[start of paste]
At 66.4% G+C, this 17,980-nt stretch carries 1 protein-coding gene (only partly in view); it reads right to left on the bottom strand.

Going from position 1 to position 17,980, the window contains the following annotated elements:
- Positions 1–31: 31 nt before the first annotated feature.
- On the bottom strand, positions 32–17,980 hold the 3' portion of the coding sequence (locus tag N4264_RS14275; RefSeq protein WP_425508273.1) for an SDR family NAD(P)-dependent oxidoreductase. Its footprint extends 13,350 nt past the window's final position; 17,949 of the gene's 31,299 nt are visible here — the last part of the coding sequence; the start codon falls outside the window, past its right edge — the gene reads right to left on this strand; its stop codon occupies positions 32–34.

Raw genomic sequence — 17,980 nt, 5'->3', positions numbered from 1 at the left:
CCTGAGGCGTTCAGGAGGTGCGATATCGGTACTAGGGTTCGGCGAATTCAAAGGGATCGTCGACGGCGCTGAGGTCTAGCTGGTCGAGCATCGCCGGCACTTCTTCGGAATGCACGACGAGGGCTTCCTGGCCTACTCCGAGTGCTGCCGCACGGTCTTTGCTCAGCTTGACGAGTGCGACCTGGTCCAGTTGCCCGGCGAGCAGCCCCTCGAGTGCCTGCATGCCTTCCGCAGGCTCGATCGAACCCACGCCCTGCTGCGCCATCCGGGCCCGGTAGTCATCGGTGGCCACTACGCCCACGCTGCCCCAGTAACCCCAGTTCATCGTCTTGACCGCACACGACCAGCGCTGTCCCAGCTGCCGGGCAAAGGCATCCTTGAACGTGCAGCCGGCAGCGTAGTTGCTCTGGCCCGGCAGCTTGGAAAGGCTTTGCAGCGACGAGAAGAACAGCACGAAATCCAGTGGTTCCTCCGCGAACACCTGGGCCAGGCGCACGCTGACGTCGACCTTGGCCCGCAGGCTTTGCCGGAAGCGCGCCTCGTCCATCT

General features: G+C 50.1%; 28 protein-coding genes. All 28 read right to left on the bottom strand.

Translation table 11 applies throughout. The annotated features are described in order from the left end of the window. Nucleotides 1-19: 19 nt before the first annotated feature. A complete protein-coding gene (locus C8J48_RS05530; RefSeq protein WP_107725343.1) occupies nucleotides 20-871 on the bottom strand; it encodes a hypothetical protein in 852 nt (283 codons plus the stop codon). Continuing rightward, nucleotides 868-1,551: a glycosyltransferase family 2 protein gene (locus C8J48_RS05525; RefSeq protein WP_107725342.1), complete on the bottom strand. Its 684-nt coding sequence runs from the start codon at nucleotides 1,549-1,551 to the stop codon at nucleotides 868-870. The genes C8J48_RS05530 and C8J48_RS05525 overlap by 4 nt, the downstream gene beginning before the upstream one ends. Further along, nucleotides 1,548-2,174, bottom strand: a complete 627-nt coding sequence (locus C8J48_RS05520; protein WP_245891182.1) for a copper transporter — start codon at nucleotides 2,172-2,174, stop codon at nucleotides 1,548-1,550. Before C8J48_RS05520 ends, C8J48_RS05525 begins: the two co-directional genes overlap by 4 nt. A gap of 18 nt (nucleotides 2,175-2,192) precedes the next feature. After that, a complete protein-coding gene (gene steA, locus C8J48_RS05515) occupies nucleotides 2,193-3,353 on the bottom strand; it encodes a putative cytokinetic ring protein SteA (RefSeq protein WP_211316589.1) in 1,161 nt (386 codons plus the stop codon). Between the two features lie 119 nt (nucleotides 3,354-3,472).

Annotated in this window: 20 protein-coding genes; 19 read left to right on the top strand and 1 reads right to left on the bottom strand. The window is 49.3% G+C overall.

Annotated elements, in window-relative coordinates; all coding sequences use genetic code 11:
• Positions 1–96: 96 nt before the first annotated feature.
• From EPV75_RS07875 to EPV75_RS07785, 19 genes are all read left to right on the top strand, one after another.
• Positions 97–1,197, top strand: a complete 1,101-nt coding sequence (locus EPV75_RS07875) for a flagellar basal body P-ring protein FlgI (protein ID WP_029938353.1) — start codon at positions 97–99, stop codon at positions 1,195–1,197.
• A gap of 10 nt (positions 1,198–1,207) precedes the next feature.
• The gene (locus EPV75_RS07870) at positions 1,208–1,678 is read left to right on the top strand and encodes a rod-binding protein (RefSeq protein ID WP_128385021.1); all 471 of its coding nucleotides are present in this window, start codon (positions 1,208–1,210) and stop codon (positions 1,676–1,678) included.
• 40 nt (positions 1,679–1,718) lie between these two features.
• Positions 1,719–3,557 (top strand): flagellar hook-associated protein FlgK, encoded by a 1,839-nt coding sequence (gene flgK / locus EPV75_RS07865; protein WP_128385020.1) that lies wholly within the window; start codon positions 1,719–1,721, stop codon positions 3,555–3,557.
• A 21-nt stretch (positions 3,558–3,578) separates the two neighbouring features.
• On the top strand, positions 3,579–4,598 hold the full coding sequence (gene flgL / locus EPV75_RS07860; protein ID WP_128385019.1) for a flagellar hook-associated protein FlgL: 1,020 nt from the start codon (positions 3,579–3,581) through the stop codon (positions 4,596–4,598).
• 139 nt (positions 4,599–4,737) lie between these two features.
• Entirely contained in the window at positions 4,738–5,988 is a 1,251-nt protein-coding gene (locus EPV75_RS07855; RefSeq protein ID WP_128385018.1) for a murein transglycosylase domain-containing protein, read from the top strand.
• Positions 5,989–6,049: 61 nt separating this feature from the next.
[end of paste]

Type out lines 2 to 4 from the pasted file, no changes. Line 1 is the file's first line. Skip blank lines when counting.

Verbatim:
Going from position 1 to position 17,980, the window contains the following annotated elements:
- Positions 1–31: 31 nt before the first annotated feature.
- On the bottom strand, positions 32–17,980 hold the 3' portion of the coding sequence (locus tag N4264_RS14275; RefSeq protein WP_425508273.1) for an SDR family NAD(P)-dependent oxidoreductase. Its footprint extends 13,350 nt past the window's final position; 17,949 of the gene's 31,299 nt are visible here — the last part of the coding sequence; the start codon falls outside the window, past its right edge — the gene reads right to left on this strand; its stop codon occupies positions 32–34.